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August 28, 2008 6:45 PM

Federal Court Statistics for 2007 Suggest Civil Courts Functioning As Expected

Posted by Zach Lowe

We love stats here at The Am Law Daily. So we were thrilled to find, through Overlawyered.com, a report released last week from the Administrative Office for the U.S. Courts on just about everything that happened in U.S. federal courts in 2007. We've spent the last couple days poring over 400-plus pages and dozens of charts to spot trends, changes, and other notable incidents.

What did we find?

Two things jumped out immediately, and they appeared at first to be positive signs that the civil court system is functioning as most experts expect it to:  an increasing number of trials and faster resolutions.

-One table shows a massive jump in the number of civil cases in U.S. District Courts that went to trial: 9,852, up from 3,555 in 2006 and 3,899 the year before--numbers that had everyone lamenting the "vanishing civil trial." A full 4.1 percent of civil cases made it to trial last year, the highest percentage in nearly 20 years.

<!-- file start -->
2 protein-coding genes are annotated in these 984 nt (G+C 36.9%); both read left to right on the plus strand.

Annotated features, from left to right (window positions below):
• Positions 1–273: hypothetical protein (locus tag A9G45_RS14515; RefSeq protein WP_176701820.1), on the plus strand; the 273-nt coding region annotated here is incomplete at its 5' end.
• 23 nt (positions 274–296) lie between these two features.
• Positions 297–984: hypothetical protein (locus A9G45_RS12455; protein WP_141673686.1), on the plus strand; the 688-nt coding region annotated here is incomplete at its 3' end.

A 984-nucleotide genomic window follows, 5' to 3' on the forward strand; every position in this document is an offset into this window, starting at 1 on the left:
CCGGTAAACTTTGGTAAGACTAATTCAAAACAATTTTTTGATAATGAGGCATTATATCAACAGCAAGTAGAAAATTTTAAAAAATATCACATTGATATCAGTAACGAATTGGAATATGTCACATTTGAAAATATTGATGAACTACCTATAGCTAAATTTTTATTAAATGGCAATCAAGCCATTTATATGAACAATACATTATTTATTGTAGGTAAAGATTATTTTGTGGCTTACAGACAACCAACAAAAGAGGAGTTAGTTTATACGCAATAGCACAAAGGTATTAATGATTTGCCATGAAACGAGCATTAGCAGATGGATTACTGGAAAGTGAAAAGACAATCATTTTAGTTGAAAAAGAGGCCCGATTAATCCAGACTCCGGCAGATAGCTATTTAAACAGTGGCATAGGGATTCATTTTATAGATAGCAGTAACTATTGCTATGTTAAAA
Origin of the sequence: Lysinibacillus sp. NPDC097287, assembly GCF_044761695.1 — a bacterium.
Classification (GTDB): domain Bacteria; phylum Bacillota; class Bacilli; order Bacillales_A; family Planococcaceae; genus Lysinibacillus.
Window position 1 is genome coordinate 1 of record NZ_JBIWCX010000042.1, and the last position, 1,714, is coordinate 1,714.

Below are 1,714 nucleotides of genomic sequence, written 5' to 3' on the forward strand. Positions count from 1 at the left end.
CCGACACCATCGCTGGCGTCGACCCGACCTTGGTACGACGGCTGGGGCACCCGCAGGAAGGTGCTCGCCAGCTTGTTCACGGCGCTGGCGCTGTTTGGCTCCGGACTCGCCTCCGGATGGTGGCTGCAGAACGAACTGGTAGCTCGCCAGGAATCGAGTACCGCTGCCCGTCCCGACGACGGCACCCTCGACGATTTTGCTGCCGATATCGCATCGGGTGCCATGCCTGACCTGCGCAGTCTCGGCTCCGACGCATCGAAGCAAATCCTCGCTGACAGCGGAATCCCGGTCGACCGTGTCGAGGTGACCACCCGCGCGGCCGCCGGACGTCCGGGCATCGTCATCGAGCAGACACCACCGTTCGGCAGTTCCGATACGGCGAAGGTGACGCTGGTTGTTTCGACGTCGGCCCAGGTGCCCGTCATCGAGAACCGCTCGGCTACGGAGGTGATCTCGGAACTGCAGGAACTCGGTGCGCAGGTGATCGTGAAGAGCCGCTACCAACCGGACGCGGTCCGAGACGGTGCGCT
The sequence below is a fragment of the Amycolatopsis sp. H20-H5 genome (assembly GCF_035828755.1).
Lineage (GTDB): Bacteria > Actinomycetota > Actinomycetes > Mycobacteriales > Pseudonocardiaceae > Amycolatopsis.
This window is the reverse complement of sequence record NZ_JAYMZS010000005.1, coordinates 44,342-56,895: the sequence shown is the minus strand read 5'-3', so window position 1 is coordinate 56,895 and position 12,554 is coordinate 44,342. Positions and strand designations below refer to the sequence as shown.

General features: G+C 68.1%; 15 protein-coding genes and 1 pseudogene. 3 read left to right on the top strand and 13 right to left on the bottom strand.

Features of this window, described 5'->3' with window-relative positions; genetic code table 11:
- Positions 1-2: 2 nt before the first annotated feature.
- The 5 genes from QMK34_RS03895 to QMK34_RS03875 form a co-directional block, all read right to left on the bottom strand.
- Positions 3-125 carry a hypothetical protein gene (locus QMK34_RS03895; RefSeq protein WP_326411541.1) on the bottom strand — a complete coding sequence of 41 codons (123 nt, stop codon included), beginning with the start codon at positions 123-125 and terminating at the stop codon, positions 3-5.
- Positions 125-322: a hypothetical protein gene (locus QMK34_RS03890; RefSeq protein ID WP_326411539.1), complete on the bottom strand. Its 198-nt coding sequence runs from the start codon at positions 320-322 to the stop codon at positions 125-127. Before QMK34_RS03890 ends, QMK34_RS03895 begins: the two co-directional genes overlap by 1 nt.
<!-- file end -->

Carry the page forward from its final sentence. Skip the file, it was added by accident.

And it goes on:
-10,000 fewer cases took three or more years to settle in 2007, or a total of 17,446. That's substantially less than the 27,577 in 2006 and the 40,000 tin 2005. Only 6.6 percent of cases on the docket were pending for three or more years (the firgure was 11 percent in 2006 and 15 percent in 2005).

-Bankruptcies were actually down in 2007, primarily due to the Bankruptcy Abuse Prevention and Consumer Protection Act. As we all know, that trend isn't holding steady in 2008.

The report's numbers have raised a lot of questions, and The Am Law Daily has consulted several number-crunchers and litigation gurus for some answers. Even our experts were surprised with the findings. What we found was a major statistical anomaly--as it turns out, nothing's really changed.
In fact, according to this general table, little has changed in terms of the raw number of cases filed, terminated, and pending. The changes tend to be limited to individual districts or specific areas of law.

Check back tomorrow for more on what we found and on how our experts interpret the numbers.

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